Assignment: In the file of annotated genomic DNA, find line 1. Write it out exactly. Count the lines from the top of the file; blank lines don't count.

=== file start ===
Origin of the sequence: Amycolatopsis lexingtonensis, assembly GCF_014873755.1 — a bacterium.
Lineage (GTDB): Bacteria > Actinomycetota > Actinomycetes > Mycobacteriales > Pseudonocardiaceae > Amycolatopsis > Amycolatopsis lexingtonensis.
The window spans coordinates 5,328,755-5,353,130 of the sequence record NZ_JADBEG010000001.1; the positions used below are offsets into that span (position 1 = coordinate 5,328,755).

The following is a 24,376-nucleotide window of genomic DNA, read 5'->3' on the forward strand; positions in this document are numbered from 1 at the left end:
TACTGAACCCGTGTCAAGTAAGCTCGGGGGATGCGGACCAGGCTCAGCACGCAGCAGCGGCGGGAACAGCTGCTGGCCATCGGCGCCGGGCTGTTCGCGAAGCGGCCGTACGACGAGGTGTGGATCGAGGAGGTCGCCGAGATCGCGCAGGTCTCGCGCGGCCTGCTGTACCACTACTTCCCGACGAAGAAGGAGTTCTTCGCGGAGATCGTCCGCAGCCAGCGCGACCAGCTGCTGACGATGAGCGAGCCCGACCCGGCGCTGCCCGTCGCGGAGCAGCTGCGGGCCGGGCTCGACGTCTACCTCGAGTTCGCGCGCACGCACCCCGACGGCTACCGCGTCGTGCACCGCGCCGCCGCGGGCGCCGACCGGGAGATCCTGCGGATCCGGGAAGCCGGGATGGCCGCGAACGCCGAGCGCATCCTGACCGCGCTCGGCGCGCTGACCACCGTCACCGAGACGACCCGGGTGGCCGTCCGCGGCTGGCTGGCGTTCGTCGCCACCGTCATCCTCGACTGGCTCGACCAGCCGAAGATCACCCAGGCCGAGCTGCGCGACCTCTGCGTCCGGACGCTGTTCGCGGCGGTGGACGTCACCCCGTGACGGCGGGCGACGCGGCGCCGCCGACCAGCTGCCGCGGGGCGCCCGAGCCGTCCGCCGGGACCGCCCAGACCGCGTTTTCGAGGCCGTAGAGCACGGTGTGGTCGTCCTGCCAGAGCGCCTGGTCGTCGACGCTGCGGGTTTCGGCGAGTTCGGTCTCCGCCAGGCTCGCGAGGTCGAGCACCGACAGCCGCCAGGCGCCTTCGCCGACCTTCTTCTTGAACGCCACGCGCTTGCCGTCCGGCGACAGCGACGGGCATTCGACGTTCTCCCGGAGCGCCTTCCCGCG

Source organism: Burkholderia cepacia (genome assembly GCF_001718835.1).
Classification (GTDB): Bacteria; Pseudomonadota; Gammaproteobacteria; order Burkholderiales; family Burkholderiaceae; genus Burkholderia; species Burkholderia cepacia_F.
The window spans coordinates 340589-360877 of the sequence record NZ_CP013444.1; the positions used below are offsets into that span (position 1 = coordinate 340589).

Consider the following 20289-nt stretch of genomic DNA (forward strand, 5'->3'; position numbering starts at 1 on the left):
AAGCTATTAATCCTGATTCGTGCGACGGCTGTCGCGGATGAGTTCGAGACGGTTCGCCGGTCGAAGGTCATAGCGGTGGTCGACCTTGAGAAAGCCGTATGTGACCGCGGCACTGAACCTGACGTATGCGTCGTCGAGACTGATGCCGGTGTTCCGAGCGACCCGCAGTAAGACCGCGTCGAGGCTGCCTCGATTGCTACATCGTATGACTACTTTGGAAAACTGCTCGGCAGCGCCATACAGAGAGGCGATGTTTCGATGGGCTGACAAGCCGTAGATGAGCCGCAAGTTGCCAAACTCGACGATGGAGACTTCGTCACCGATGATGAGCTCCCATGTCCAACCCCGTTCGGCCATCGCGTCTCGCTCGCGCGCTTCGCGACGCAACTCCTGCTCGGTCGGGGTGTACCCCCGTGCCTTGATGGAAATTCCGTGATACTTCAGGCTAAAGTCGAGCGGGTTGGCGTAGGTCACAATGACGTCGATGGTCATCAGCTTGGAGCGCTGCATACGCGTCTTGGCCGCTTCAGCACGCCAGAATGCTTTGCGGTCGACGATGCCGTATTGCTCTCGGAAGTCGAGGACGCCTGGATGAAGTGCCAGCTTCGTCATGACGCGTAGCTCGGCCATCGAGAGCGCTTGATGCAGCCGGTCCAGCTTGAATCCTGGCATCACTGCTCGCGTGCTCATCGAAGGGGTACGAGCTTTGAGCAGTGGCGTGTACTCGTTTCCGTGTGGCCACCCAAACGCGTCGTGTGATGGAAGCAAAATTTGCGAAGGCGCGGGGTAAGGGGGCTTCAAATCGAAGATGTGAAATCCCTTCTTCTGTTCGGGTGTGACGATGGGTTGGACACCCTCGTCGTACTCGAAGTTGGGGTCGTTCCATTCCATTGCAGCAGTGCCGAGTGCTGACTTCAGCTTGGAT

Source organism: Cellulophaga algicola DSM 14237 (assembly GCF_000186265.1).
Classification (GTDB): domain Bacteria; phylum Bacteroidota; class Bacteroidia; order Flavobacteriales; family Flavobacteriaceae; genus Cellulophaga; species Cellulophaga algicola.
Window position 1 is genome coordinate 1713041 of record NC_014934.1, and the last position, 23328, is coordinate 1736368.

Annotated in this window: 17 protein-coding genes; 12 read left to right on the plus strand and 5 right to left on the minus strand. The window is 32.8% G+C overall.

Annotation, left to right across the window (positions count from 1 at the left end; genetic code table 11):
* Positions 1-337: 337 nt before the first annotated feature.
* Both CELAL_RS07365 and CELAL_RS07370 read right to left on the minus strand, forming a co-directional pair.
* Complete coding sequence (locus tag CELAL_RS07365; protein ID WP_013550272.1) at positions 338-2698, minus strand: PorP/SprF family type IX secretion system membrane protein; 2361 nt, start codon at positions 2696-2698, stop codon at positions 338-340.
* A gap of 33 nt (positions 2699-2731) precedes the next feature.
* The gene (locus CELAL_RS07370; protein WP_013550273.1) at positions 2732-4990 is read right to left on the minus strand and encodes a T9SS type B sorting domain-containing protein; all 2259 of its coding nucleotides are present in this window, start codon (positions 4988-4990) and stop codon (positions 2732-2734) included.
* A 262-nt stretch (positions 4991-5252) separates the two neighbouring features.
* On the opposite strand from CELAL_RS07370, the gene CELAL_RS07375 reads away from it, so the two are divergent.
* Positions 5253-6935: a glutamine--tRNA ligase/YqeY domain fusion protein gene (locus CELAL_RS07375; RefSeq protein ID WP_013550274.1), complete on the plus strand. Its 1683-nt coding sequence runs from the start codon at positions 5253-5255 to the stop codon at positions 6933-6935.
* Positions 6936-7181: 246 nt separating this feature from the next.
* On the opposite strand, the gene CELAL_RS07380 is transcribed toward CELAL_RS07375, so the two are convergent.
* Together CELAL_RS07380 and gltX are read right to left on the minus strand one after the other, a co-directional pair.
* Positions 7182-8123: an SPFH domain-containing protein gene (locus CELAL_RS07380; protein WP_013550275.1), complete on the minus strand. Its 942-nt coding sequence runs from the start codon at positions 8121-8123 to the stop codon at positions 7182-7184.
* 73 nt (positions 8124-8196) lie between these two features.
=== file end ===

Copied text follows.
Origin of the sequence: Amycolatopsis lexingtonensis, assembly GCF_014873755.1 — a bacterium.